the yanbaru which is vulnerable to the introduced mongoose (related to
ferrets) – sounds very familiar.
Naha itself has only one tiny beach with a roped-in swimming area and
a view of an overbridge, but outside the city the coast is beautiful.
The beaches are different here, light sand covered in coral fragments,
the water is a lighter shade of blue than in NZ and much warmer,
snorkelling is awesome, surfing overrated (small waves and risk of
coral cuts which take ages to heal), the fish are brightly coloured
(but watch out for lionfish, stonefish, sea snakes and poisonous
jellyfish – each is potentially lethal and requires a different
treatment) and the surf usually breaks 100m offshore, marking the edge
of the reef. I’m looking forward to a whale watching trip in a couple
of weeks. There are over 100 islands, not all inhabited, and some of
the closer ones have bridges and/or commuter ferries out to them.
Life is much more rural on the other islands.
There is a winter and it’s usually windy, rainy or just gloomy but 12
degrees is the coldest it’s been and it still gets to 20 on a fine
day. In summer it’s a constant 32-33 degrees even at night, which
doesn’t sound that hot but it is extremely humid and sweaty (likewise
winter often feels colder than it actually is due to damp). Mould can
be a problem, everything needs to be packed with silica gel and aired
often, but I haven’t had mice or cockroach issues. Autumn is pleasant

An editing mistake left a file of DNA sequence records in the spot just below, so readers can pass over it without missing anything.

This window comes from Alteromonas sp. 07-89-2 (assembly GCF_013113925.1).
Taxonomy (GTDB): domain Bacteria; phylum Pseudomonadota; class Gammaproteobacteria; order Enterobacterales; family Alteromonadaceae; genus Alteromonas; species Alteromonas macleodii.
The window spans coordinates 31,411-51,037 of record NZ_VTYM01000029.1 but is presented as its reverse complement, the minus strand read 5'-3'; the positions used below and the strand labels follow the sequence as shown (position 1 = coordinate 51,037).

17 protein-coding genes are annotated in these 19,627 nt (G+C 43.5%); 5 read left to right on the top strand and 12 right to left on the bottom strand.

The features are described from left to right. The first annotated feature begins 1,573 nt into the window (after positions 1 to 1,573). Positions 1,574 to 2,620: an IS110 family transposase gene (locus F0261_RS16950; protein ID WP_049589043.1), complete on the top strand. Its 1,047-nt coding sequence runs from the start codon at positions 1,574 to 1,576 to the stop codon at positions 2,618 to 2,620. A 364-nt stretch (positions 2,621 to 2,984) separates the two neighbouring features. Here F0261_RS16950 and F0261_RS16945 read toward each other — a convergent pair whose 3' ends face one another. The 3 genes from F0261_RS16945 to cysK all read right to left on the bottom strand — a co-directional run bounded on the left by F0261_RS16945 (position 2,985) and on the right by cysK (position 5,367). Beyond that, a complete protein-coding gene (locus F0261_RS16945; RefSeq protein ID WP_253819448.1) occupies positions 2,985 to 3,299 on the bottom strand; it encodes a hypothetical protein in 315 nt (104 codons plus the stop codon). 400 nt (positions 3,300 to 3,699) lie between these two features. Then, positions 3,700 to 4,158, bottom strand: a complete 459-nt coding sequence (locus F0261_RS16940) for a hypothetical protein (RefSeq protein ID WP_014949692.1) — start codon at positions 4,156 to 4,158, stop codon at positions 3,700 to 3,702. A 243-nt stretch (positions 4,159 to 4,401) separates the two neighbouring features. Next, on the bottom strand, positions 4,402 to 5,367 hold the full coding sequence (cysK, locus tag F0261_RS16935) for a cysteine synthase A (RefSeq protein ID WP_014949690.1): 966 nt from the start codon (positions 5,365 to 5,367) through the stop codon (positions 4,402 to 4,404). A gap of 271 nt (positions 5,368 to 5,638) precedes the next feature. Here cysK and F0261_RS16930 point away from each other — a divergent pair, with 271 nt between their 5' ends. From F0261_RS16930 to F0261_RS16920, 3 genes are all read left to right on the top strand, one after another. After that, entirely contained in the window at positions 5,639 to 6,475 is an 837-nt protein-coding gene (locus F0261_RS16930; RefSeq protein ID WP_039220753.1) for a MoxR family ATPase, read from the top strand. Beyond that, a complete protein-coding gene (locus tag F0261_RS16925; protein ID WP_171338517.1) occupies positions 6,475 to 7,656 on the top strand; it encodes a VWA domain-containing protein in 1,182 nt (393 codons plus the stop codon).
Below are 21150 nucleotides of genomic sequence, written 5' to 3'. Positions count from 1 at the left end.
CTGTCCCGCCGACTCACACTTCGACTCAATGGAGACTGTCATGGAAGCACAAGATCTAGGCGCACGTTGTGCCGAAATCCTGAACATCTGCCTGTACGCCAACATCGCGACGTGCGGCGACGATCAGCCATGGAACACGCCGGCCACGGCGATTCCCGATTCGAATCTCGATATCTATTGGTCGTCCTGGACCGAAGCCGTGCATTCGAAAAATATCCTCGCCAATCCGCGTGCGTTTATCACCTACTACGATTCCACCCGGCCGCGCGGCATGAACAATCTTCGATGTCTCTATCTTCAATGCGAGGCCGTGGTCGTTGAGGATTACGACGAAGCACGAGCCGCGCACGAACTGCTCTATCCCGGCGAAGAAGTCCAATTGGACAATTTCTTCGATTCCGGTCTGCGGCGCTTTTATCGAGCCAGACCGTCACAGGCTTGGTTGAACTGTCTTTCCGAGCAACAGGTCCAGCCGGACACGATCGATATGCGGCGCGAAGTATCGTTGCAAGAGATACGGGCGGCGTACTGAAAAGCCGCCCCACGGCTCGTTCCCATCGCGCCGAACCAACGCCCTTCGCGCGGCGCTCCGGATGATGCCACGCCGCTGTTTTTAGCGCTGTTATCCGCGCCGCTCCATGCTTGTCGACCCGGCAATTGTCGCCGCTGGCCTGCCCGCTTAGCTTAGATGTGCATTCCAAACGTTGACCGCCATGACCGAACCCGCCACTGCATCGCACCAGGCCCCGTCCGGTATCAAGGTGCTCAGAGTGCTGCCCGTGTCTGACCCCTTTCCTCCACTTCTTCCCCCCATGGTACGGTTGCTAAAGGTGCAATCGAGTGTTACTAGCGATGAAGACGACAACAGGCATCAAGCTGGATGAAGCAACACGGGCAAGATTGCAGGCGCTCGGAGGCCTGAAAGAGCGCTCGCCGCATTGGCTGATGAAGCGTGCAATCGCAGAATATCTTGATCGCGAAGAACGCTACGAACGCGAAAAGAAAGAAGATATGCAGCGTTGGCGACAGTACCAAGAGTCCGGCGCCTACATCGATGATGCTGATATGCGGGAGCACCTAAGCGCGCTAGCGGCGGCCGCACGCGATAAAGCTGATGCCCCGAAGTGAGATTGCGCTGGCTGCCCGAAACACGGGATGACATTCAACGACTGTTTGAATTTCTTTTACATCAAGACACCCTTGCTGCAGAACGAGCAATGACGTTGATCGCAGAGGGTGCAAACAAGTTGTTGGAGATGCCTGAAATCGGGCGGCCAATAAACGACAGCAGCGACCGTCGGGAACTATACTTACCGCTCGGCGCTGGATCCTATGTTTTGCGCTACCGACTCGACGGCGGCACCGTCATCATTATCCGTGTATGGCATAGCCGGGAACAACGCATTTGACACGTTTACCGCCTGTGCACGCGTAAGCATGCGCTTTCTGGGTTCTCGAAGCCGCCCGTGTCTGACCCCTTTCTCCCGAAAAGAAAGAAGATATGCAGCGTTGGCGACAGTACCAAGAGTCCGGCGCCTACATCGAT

but with risk of typhoons (there was only one big one last year, which
started the day after I arrived so we were all stuck indoors for the
first few days). Late spring has rain every day apparently.
Like many things, food is often ‘Okinawan’ rather than ‘Japanese’.
Along with more typical Japanese dishes (sushi, tempura, okonomiyake,
mild curries etc) they eat a lot of pork, especially in soup, and the
distinctive traditional vegetables are kumura and goya (bitter melon,
native to India and China). Local delicacies include pig’s face, fried seaweed
and rice with squid ink (all a bit lost on me). You can get good
coffee, usually served black, and there’s a small coffee plantation in
the north of the island. Taco Rice is a popular Mexican/Okinawan
fusion but usually just a bit of mince and lettuce on rice.
Traditional desert is a lump of raw sugar, or fruit such as pineapple
or mango. Surprisingly they don’t seem to grow or use coconut (or any
nuts for that matter) and food is not spicy like in southeast Asia.
They do occasionally use banana leaves as plates though. Supermarket
prices are expensive, but then they are in NZ too. ‘Western’ food is
way overpriced and not done well. As for alcohol, Orion beer is not
bad and the local liquor is Awamori, which tastes like sake and is also
made from rice, but 40% alcohol rather than 10% and served with ice
rather than hot… a bit too easy to drink on a hot day, approach with